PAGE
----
The visionaries behind the Akademi were aware of the dangers of standardisation and kitsch that can accompany state-sponsored art. "If there is anything ugly, it is the made-to-order work of art," said Dr. Rajendra Prasad in his remarkably far-sighted speech at the inaugural ceremony of the Akademi. Bhupen Hazarika corroborated the truth of that statement. He traced the process by which the Akademi understood India's cultural heritage and its constituents. Discussing the well-intentioned, but deluded recommendations of the 1950s such as evolving a uniform system of musical notations for India, he said, "We know that it is a various world, and its variety is to be protected."

Kapila Vatsyayan commented on this `conceptual dilemma', asking whether we can think in terms of a national culture at all. She cautioned against eschewing regional identity even as she credited the Akademi with placing the arts within the framework of civil society. Since the collapse of the princely states and the destruction of a feudal system of patronage, she said the Akademi had sought to fill the vacuum and rehabilitate the arts.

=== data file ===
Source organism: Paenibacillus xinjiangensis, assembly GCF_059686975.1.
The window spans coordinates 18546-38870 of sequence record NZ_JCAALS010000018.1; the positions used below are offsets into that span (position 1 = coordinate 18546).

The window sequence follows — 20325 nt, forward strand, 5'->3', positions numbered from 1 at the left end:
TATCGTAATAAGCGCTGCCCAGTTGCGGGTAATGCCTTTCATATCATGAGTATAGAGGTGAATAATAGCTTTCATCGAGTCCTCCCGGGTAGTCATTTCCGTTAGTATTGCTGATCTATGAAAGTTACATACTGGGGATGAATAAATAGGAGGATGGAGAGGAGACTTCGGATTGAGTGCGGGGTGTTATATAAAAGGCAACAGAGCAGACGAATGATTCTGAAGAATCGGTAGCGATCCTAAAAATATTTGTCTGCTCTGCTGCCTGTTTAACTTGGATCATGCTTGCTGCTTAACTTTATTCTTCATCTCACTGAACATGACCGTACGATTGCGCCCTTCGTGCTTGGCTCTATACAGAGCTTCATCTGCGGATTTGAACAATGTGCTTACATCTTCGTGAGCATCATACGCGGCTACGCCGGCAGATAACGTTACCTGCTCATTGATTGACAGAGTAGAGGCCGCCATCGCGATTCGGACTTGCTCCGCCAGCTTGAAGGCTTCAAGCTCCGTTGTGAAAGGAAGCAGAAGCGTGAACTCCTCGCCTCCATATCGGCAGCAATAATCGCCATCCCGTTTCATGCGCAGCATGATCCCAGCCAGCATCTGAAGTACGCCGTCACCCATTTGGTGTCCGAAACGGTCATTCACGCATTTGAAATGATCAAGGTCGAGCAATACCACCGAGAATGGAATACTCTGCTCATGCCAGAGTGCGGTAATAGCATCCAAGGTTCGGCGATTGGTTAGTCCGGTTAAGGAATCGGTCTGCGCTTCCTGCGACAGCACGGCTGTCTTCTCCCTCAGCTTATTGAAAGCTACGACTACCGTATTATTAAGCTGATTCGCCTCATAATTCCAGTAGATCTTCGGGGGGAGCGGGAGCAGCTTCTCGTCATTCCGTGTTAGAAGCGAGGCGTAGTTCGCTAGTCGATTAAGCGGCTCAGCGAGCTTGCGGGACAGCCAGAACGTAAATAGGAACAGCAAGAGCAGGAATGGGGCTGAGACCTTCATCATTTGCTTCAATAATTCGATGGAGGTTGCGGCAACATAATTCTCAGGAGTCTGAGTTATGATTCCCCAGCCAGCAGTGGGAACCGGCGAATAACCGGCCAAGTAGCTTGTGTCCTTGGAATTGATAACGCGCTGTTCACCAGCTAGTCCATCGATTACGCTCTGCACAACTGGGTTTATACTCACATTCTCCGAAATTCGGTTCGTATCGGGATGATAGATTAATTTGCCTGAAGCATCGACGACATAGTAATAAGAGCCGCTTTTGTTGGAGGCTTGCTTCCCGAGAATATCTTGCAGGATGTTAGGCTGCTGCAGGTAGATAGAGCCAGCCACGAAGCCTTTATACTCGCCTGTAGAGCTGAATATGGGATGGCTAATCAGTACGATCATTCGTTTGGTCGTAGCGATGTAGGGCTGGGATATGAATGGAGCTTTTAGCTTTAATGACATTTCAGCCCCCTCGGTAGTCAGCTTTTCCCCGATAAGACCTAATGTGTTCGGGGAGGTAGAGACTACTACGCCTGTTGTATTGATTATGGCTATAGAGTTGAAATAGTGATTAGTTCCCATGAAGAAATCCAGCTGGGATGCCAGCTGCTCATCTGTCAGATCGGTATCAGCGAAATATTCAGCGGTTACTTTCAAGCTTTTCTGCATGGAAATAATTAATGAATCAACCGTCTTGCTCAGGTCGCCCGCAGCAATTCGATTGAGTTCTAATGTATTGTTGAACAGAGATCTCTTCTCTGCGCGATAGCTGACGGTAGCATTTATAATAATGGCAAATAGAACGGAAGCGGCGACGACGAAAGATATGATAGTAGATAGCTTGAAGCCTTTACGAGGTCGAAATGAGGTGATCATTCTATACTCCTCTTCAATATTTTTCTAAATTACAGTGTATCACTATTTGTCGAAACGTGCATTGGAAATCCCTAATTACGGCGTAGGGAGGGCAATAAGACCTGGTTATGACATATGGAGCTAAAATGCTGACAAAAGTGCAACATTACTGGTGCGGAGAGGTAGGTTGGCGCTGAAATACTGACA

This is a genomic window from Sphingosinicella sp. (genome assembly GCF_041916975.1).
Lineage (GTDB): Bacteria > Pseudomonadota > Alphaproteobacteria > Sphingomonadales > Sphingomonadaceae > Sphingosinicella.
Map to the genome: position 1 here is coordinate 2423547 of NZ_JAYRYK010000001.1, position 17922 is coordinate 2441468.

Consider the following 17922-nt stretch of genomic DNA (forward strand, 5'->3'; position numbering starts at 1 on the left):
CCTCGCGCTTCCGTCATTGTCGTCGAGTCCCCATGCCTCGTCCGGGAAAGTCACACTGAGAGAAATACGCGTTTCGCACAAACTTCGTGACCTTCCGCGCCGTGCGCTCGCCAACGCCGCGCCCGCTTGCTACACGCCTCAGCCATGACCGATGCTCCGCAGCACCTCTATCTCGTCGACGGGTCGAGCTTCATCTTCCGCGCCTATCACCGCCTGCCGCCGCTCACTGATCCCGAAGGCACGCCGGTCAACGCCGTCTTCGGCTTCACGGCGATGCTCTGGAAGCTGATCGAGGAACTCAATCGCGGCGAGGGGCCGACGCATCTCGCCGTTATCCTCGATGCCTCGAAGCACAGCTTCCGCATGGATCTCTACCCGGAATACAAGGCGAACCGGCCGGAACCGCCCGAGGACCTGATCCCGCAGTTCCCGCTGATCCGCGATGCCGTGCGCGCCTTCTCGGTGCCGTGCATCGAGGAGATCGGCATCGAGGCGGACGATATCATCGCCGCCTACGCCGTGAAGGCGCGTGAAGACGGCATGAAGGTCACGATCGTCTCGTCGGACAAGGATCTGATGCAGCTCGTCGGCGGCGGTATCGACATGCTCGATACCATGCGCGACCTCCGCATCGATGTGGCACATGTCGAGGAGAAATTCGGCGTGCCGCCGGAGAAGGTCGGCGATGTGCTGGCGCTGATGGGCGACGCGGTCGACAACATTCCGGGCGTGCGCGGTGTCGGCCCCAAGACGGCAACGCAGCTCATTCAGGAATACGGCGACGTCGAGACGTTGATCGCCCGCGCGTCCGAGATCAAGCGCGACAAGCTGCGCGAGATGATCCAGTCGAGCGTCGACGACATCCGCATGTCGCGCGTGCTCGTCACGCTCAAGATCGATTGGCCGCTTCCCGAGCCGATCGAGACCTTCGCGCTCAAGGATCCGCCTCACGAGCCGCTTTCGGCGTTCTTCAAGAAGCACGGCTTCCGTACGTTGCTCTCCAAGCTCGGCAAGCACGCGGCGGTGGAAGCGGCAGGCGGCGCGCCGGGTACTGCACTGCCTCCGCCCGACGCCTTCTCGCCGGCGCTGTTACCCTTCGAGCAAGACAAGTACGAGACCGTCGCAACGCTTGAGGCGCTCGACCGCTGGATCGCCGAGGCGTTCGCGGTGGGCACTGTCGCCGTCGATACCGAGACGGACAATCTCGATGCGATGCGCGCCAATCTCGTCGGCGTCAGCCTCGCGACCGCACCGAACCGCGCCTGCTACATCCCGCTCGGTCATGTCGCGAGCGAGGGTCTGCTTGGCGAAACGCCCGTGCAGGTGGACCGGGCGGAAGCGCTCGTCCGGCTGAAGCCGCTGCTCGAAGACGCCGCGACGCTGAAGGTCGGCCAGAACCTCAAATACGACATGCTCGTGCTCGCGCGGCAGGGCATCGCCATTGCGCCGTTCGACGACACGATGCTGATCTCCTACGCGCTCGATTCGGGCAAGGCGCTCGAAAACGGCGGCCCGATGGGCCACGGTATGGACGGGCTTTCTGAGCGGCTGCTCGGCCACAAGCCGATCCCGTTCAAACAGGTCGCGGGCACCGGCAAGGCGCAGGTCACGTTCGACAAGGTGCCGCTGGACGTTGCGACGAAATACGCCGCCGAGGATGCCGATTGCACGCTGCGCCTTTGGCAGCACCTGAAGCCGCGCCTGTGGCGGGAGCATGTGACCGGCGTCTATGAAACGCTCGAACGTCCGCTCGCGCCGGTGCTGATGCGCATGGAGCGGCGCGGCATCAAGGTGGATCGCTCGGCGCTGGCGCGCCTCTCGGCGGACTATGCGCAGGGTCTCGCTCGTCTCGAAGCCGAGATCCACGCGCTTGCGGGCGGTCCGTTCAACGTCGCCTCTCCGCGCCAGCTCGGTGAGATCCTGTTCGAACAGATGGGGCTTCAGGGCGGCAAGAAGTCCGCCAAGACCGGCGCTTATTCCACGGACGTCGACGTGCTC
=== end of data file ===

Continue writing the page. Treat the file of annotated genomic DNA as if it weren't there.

The Akademi has played a commendable role in preserving endangered art forms. Its generous grants helped resuscitate difficult, esoteric traditions such as Koodiyattam and Chhau dance, which would have otherwise fallen prey to the inattention of a rapidly changing world. It has made efforts to sustain traditional teaching and learning processes such as the Sufiana Kalam of Kashmir, or the percussion instruments of Kerala. Most recently, the Akademi gave a new lease of life to the Sattriya dance of Assam by conferring on it the status of a `classical' form.